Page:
product. The reference price is based on either the memory of past prices or on the
price of other products on the same shelf or the same product line. Based on the
reference price the consumer judges whether prices are too high, too low or on
target. Rural consumers are deeply involved in the purchase of agricultural
products and wedding items. Here price plays an important role, but not at the cost
of quality.
AGE The purchase of products and their forms are influenced by age. Like urban
areas this is highly visible in case of rural areas. For instance in the age group of
twenty to forty the consumption of motorcycle, mobile, readymade clothes is more

as compared to a person above sixty. For example, in rural area, young adults
exhibit a marked preference for mobile handsets with the latest features and
technology whereas elders are content with second hand mobiles with simple and
basic features.
ADVERTISING Low literacy level, poor media reach and exposure and the huge
and diverse rural audience characterized by variations in language, culture and
lifestyle poses multiple challenges for communicating with the rural audience. For
rural consumers the message has to be simple and logical. The use of education
with entertainment and slice of life appeals gets more acceptances. The FM radio
station has truly matured radio as a medium of rural communication. Television is
the fastest growing and most popular mass medium in rural areas. Conventional
outdoor media includes wall paintings which is a widespread form of advertising in
rural Bihar. Wall paintings are important as they remind rural people constantly of
the brand name and logos, in addition to highlighting the key brand promise.


The Indian growth story is now spreading itself to Indias hinterland, not just
witnessing an increase in its income but also in consumption and production. The
economy is vibrant, income is rising, and the habits, tastes, preferences, and
attitudes are changing rapidly. Nowhere these changes are evident in the rural
areas. The rural market has grip of strong countrys shops, which affect the sale of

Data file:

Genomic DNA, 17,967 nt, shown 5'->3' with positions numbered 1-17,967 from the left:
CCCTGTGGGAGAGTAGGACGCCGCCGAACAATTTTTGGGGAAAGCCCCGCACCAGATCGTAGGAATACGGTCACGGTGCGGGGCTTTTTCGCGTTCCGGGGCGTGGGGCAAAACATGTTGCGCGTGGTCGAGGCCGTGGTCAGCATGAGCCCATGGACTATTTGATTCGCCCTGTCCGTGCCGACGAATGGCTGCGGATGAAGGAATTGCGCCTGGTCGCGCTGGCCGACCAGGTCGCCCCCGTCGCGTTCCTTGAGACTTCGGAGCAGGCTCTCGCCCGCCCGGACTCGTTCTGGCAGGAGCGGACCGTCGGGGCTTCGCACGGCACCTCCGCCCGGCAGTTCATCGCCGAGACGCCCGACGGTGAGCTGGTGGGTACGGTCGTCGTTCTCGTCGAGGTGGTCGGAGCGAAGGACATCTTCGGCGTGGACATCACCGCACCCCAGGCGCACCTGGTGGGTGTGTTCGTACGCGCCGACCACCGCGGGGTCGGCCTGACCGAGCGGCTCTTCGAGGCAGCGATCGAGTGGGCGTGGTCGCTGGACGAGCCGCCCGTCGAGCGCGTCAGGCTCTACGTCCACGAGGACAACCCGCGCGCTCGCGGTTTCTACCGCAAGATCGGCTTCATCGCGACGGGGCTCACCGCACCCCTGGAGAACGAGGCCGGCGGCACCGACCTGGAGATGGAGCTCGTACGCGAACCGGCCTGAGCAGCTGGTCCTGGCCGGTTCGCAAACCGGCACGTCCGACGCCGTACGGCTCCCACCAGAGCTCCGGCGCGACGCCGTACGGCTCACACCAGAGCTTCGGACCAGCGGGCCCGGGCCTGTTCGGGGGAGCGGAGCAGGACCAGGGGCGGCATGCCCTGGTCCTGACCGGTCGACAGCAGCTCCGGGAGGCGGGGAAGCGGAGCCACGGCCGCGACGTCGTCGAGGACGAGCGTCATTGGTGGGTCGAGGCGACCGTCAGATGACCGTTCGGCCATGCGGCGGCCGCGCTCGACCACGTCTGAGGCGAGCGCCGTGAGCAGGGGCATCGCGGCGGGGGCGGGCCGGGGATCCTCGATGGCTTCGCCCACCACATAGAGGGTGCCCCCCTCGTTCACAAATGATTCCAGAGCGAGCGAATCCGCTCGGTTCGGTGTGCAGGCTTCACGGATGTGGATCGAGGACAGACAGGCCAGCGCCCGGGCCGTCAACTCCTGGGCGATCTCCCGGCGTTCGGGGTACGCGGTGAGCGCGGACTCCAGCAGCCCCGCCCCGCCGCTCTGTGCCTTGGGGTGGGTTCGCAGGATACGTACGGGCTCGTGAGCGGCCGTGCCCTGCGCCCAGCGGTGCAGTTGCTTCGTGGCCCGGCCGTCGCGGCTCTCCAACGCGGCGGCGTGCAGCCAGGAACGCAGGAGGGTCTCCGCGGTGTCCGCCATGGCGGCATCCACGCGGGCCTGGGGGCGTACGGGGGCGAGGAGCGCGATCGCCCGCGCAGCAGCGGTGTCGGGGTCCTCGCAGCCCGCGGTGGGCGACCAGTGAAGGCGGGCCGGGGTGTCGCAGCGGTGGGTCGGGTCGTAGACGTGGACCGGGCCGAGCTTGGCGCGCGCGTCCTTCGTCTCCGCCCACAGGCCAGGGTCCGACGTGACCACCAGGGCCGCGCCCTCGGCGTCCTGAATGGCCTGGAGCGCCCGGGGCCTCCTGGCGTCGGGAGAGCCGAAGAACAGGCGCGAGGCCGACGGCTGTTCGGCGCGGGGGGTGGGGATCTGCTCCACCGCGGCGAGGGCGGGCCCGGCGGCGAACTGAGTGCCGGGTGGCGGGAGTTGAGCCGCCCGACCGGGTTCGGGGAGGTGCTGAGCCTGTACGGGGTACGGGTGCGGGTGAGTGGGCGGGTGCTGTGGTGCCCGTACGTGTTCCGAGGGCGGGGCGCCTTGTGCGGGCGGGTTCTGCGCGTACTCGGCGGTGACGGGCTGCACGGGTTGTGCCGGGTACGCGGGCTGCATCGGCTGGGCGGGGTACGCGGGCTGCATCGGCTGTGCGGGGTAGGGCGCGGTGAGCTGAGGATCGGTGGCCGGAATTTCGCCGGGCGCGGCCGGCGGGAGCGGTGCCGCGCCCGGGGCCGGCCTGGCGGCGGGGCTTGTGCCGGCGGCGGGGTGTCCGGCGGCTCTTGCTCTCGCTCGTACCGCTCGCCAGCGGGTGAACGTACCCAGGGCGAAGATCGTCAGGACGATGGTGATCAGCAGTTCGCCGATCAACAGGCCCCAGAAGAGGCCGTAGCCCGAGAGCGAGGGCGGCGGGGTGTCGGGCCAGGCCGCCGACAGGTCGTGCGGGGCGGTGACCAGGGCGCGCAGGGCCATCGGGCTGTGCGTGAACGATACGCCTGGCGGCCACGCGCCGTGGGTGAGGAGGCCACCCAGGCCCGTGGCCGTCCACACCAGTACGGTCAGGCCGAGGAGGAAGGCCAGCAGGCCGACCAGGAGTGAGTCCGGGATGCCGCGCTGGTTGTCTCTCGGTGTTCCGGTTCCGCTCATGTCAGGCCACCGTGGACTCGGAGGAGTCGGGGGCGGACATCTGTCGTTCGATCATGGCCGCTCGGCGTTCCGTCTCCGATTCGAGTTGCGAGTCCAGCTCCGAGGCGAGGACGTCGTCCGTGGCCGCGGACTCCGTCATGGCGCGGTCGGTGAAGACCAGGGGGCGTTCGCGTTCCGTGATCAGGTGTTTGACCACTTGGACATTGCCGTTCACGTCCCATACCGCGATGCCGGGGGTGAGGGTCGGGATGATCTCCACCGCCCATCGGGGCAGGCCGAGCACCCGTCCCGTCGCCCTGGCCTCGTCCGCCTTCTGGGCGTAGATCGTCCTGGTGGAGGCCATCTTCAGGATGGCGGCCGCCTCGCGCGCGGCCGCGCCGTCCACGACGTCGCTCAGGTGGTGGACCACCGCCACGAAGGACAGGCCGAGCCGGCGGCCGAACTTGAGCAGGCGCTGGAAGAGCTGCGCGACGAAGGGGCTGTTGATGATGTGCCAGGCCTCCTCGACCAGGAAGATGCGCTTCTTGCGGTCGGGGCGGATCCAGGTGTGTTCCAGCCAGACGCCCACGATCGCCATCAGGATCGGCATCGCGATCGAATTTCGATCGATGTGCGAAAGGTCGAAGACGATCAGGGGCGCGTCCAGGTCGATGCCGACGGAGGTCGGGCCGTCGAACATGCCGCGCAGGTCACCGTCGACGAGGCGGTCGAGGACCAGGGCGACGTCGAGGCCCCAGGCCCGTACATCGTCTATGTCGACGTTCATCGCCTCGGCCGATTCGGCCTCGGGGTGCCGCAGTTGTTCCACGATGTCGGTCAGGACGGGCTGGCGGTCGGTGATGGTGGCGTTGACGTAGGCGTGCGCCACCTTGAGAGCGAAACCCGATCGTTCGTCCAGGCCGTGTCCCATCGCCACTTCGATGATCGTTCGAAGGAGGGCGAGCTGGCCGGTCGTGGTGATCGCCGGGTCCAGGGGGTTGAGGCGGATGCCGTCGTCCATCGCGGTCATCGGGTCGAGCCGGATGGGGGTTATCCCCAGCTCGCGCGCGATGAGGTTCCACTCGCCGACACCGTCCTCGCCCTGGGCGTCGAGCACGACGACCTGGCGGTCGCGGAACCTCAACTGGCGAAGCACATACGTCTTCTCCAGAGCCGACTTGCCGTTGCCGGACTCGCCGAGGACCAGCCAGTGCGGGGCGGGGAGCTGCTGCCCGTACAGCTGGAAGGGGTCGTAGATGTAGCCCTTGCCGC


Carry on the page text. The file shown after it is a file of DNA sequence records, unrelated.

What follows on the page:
various products and services in the rural market. The companies are trying to
trigger growth in rural areas. The low rate finance availability has also increased
the affordability of purchasing the costly products by the rural people. Although
with the substantial upgradation in purchasing power, increased brand
consciousness pattern and rapid spread of communication network , rural India
offers a plethora of opportunities, all waiting to be harnessed, the marketers lack of
in-depth knowledge of the villages psyche, strong distribution channels and
awareness that are indeed the fundamentals for making a dent into the rural
markets. Indias rural market offers a huge potential for the marketers and seems to
be the replacement of urban market. The rural market is extremely attractive with
its vast demand base and offers the following opportunities The rural market is
now acknowledge viable market that has captured the attention of marketers, it
already accounts for 56% of Indias total income, 64% of expenditure and 33% of
savings. Infrastructure is also developing fast, leading to the better connectivity by
road (67% villages are connected by all-weather roads), by phone (30% teledensity in rural areas), and access to mass media through television. Increased
electrification of households (60%) has opened up the rural market for durables.
All these factors have increased the purchasing power and the demand base for and
access to new goods and brands, as seen over the past decade.
The future of the rural India looks brighter. Future predictions of income are very
positive, suggesting that the present income will change as the proportion of the
poor earning less than USD 1 per day drastically shrinks over the next decade to

almost half. The majority of the rural population will be earning between USD1to
5 per day, and the proportion with the incomes of over USD 5 per day will increase
three-fold. Rural India is fastly moving from poverty to prosperity. The rural
population earning more than USD 5 per day per capita income holds great
promise for the marketers. Rural income constitutes around 56%shares of the total
income in India.
The per capita in rural India has increased from INR 4860 in 1994-95 to INR
15,173 in 2010. The middle class grew six fold in this decade and expected to grow
from 32 million in 2005 to 208 million in 2025. Income growth per households is
expected to accelerate from the current 2.8 percent to 3.6 percent by 2025. Good
monsoons and two-fold increase in the support price of food grains in the last
decade have contributed to improving agriculture prosperity as well as to a INR
720 billion loan waiver, which benefitted 40 to 45 millions farmers. A major shift
to cash crops will increase the income from agriculture. The continuing increase in
prosperity leads to increase in the demand of consumer and non-consumer goods in
rural areas. An increasing labour force participation in non-farming activities has